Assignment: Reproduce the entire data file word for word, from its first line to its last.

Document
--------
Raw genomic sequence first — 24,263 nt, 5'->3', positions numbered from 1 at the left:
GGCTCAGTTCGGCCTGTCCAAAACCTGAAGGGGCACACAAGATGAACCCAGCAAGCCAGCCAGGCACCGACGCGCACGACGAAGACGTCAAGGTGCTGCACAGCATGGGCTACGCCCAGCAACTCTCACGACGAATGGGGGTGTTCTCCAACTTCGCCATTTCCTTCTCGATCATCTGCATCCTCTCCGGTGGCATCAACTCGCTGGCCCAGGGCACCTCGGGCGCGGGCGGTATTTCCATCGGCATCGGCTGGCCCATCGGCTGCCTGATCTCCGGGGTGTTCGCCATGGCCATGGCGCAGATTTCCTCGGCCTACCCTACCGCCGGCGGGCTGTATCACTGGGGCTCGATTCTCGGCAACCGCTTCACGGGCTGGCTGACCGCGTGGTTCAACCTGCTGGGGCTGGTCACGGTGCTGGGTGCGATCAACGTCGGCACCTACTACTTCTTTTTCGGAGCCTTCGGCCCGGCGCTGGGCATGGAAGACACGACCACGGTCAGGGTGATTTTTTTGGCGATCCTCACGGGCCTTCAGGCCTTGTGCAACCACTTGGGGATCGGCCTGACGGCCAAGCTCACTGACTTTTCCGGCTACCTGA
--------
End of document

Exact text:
Raw genomic sequence first — 24,263 nt, 5'->3', positions numbered from 1 at the left:
GGCTCAGTTCGGCCTGTCCAAAACCTGAAGGGGCACACAAGATGAACCCAGCAAGCCAGCCAGGCACCGACGCGCACGACGAAGACGTCAAGGTGCTGCACAGCATGGGCTACGCCCAGCAACTCTCACGACGAATGGGGGTGTTCTCCAACTTCGCCATTTCCTTCTCGATCATCTGCATCCTCTCCGGTGGCATCAACTCGCTGGCCCAGGGCACCTCGGGCGCGGGCGGTATTTCCATCGGCATCGGCTGGCCCATCGGCTGCCTGATCTCCGGGGTGTTCGCCATGGCCATGGCGCAGATTTCCTCGGCCTACCCTACCGCCGGCGGGCTGTATCACTGGGGCTCGATTCTCGGCAACCGCTTCACGGGCTGGCTGACCGCGTGGTTCAACCTGCTGGGGCTGGTCACGGTGCTGGGTGCGATCAACGTCGGCACCTACTACTTCTTTTTCGGAGCCTTCGGCCCGGCGCTGGGCATGGAAGACACGACCACGGTCAGGGTGATTTTTTTGGCGATCCTCACGGGCCTTCAGGCCTTGTGCAACCACTTGGGGATCGGCCTGACGGCCAAGCTCACTGACTTTTCCGGCTACCTGA